Beth’s world was completely falling apart. She was exhausted both physically and mentally. She begged for God to end her suffering and depression. It was difficult as her friend to witness her personality disappear before all of us who loved her. In Chapter seven of our book Burnout and Compassion Fatigue it discusses the symptoms of compassion fatigue which I witnessed in Beth; anger, sadness, grief, anxiety, depression, physical fatigue, and irritability just to name a few.
She has no one on the farm to talk to besides her husband. Curley’s wife lives in very poor and lonely conditions as no one wants to talk to her, and on top of that Curley treats her as if he owns her and decides what she can and cannot do. We come to learn at the end of Curley’s wife 's role at the end of the book how she really feels and we discover that she regrets not being an actor and regrets coming to the ranch. She also opens up by saying that she doesn’t even like Curley. Curley and his wife 's marriage is loveless and she wishes she could get out of it and have some attention.
Jean Toomer is considered one of America 's best _______ poets as evidenced by his marvelous work “Reapers”. Jean Toomers life, a life only he could explain, but that’s what makes it so much better. A lost man that found poetry as a gateway. A piece of that gateway was opened when he was offered the principal job in Sparta, Georgia. Specifically “the two months Toomer spent in Georgia would inspire the writing of “Reapers””(Reapers 193).
Beauford Delaney was an African-American painter in the 19th century. He was best known for his aesthetic artwork. His artwork was magnificent and had a meaning to it. Not only was he a painter, but he was the most true loving friend to famous novelist James Baldwin. He even painted a portrait of James Baldwin called“The Portrait of James Baldwin,” .
That left the last married daughter of the family, Mary Gibbs. She had also fell apart like the rest of her family. Once it hit the six-week mark, Mr. Gibbs ordered an autopsy, Jane tried her best to prevent it. Later on, the Cops got involved and found out that Mrs. Gibbs was poisoned with morphine and atropine. Jane finally gave up after her last victim and confessed.
One good example of this comes from her famous photographer, The Migrant Mother. During the Great Depression, Lang photographed this women who was stranded on a field because of work she was promised to get, but was never received. I took interest in this photographer particularly because of this photograph that I saw for the first time. It sent chills down my spine to picture me and my kids in that same situation and I admire the women for how strong she looks in the portrait. Her portraits of people working in the farms and those long breadlines opened the eyes of many people on just how hard that time was and the efforts that people went through to live for another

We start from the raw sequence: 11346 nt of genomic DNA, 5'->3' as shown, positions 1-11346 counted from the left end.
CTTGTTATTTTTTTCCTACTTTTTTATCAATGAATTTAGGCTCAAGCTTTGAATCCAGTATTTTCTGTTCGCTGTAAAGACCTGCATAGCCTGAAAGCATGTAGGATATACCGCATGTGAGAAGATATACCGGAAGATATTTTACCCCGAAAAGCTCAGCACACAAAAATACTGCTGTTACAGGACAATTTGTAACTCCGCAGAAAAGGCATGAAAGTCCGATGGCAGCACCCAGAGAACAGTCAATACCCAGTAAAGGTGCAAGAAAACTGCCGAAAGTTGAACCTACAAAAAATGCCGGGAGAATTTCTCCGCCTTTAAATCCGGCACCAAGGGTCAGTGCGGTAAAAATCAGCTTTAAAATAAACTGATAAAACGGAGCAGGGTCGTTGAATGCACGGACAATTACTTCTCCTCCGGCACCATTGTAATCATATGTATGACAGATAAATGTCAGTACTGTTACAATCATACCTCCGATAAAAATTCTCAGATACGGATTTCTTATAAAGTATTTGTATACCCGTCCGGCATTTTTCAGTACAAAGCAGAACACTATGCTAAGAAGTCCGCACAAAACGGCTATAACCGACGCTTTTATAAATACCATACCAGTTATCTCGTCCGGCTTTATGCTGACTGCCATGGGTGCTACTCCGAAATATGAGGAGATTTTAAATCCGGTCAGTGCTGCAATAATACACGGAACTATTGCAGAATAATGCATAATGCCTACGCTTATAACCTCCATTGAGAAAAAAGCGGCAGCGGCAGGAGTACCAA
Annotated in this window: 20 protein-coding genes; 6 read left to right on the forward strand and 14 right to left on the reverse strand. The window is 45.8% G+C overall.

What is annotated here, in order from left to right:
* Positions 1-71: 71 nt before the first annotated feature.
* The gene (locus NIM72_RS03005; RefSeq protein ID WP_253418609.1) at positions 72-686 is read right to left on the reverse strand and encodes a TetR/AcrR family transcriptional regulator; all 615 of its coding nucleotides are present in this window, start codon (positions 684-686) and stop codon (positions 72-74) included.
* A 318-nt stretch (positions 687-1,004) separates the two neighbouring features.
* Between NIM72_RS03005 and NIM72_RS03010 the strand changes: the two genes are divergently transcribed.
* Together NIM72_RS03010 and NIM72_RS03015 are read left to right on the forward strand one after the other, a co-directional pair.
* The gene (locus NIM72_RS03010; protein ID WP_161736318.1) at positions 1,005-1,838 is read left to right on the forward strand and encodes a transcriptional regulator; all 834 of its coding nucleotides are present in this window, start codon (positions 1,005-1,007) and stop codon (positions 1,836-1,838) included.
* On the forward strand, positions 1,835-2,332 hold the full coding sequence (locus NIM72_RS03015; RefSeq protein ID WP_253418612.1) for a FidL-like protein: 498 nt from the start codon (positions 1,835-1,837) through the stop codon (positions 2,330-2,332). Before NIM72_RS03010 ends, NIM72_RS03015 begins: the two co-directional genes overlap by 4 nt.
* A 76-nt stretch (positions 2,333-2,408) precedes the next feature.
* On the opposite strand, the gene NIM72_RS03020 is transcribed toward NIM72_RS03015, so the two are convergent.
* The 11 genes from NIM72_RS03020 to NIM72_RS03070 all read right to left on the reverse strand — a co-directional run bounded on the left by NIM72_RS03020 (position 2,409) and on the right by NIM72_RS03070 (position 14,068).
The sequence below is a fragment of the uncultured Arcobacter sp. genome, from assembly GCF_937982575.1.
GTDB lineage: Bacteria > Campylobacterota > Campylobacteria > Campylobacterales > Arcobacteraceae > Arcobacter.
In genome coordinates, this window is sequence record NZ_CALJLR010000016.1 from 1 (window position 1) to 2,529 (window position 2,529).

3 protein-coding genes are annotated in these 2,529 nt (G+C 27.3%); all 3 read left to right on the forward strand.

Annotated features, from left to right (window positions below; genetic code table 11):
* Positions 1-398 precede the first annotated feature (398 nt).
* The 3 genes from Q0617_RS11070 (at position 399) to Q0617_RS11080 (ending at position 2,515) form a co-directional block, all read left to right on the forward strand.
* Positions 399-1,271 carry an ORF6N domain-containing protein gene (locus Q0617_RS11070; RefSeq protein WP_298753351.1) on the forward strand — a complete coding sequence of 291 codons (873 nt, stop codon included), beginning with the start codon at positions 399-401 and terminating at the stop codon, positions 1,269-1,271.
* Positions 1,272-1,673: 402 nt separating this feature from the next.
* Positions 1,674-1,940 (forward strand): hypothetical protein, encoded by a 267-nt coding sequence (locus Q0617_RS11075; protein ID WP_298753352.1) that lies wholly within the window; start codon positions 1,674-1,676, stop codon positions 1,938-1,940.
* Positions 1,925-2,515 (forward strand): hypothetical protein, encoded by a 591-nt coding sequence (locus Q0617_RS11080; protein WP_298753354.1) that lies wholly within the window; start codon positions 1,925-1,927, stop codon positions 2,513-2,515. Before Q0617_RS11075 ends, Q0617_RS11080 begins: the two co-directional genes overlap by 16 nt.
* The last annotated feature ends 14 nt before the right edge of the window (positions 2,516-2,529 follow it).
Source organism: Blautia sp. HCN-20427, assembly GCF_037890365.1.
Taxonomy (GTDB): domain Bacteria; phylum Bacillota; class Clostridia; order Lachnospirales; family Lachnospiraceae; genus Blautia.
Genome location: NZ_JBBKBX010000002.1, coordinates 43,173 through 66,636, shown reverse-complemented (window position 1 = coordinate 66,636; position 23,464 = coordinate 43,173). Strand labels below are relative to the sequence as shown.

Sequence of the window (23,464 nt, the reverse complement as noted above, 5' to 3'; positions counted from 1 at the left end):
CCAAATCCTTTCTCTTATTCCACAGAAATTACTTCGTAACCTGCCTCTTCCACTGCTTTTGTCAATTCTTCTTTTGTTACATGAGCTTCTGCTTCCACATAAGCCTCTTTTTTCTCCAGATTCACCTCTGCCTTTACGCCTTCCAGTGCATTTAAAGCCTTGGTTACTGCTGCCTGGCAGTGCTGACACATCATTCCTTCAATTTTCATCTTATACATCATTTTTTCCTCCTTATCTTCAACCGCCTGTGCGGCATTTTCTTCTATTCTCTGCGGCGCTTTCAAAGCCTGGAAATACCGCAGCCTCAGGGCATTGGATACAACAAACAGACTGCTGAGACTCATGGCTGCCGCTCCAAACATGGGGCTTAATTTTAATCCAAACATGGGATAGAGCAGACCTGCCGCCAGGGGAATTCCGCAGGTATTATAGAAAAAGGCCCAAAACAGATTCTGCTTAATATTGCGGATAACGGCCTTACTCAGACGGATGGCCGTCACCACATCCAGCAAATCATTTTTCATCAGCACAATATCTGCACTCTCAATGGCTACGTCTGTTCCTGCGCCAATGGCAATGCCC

Vincent van Gogh was the greatest painter of his time. He is even considered to be the greatest dutch painter after Rembrandt. Vincent van Gogh’s nickname was “Christ of the Coal Mines”. He was a post impressionist painter His work was mostly notable for its beauty, emotion, and color. His works highly influenced 20th century art.
Poverty in the Rural South of America People in poverty aspire to live similar to a middle-class citizen or a person who lives a life with no stress. In the memoir, Change Me into Zeus’s Daughter Barbara Moss illustrates the difficult conditions of a common family living in poverty in rural Alabama. Moss suffers from an abusive father who is addicted to alcohol, a mother who tolerates the abusive relationship of her husband, and lack of the minimum essentials to maintain living. The lack of minimum essentials includes food, health, and housing. The hardships of being in poverty inspire Moss to change her future.
On August 11th, Sue was taken to Taylorville Memorial Hospital after collapsing at work. She had been acting funny all day. She was off balance, speaking differently, and seemed off all day. The emergency room physician diagnosed her with diabetes and high blood pressure. When I arrived at the hospital, my mother had been released, standing outside the emergency room entrance.
After several months of anxious waiting, Government granted exit visas for four of us, and for my parents. While I quit work, Victor continued working two, sometimes three jobs. Our Aunt Ghenya, who finally at her advanced age, lived in very decent conditions, was totally confused and lost. She was 70 years old and she did not need America; watching and trusting Russian TV propaganda, she knew that America is an awful place, where people are dying on the streets. The prospect of leaving our new comfortable apartment, familiar life and moving into unknown ruined her health I am quite certain of it.